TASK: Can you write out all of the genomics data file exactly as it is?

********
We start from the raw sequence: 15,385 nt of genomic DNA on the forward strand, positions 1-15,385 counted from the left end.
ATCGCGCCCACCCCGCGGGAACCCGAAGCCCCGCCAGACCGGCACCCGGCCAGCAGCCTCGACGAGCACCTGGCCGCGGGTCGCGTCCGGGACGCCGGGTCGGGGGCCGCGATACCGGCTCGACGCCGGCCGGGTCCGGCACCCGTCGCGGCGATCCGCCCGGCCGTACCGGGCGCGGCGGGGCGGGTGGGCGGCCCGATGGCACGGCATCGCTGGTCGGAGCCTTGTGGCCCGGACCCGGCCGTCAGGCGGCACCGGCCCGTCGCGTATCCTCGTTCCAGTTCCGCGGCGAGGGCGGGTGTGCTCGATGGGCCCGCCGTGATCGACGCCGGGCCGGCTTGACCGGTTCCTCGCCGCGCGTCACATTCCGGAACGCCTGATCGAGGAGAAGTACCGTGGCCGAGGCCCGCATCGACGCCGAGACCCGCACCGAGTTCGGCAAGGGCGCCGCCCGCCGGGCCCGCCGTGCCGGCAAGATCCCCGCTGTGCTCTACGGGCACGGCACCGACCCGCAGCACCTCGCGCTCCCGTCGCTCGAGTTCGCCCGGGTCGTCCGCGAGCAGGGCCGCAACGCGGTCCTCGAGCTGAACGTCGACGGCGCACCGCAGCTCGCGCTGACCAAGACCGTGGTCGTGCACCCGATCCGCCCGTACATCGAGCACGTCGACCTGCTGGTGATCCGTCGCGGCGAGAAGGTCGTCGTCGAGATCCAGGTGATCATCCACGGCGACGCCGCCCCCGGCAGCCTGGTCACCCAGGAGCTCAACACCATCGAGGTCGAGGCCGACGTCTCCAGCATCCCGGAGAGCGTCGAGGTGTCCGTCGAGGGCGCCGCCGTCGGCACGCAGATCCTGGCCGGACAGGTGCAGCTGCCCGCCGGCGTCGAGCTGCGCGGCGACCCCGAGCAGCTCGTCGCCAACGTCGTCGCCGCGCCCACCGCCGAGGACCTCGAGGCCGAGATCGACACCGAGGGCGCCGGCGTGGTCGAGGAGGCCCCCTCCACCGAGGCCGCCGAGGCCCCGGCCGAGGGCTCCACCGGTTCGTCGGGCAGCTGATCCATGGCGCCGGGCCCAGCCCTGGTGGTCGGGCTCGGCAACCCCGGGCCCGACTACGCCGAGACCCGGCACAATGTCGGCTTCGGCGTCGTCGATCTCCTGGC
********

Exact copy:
We start from the raw sequence: 15,385 nt of genomic DNA on the forward strand, positions 1-15,385 counted from the left end.
ATCGCGCCCACCCCGCGGGAACCCGAAGCCCCGCCAGACCGGCACCCGGCCAGCAGCCTCGACGAGCACCTGGCCGCGGGTCGCGTCCGGGACGCCGGGTCGGGGGCCGCGATACCGGCTCGACGCCGGCCGGGTCCGGCACCCGTCGCGGCGATCCGCCCGGCCGTACCGGGCGCGGCGGGGCGGGTGGGCGGCCCGATGGCACGGCATCGCTGGTCGGAGCCTTGTGGCCCGGACCCGGCCGTCAGGCGGCACCGGCCCGTCGCGTATCCTCGTTCCAGTTCCGCGGCGAGGGCGGGTGTGCTCGATGGGCCCGCCGTGATCGACGCCGGGCCGGCTTGACCGGTTCCTCGCCGCGCGTCACATTCCGGAACGCCTGATCGAGGAGAAGTACCGTGGCCGAGGCCCGCATCGACGCCGAGACCCGCACCGAGTTCGGCAAGGGCGCCGCCCGCCGGGCCCGCCGTGCCGGCAAGATCCCCGCTGTGCTCTACGGGCACGGCACCGACCCGCAGCACCTCGCGCTCCCGTCGCTCGAGTTCGCCCGGGTCGTCCGCGAGCAGGGCCGCAACGCGGTCCTCGAGCTGAACGTCGACGGCGCACCGCAGCTCGCGCTGACCAAGACCGTGGTCGTGCACCCGATCCGCCCGTACATCGAGCACGTCGACCTGCTGGTGATCCGTCGCGGCGAGAAGGTCGTCGTCGAGATCCAGGTGATCATCCACGGCGACGCCGCCCCCGGCAGCCTGGTCACCCAGGAGCTCAACACCATCGAGGTCGAGGCCGACGTCTCCAGCATCCCGGAGAGCGTCGAGGTGTCCGTCGAGGGCGCCGCCGTCGGCACGCAGATCCTGGCCGGACAGGTGCAGCTGCCCGCCGGCGTCGAGCTGCGCGGCGACCCCGAGCAGCTCGTCGCCAACGTCGTCGCCGCGCCCACCGCCGAGGACCTCGAGGCCGAGATCGACACCGAGGGCGCCGGCGTGGTCGAGGAGGCCCCCTCCACCGAGGCCGCCGAGGCCCCGGCCGAGGGCTCCACCGGTTCGTCGGGCAGCTGATCCATGGCGCCGGGCCCAGCCCTGGTGGTCGGGCTCGGCAACCCCGGGCCCGACTACGCCGAGACCCGGCACAATGTCGGCTTCGGCGTCGTCGATCTCCTGGC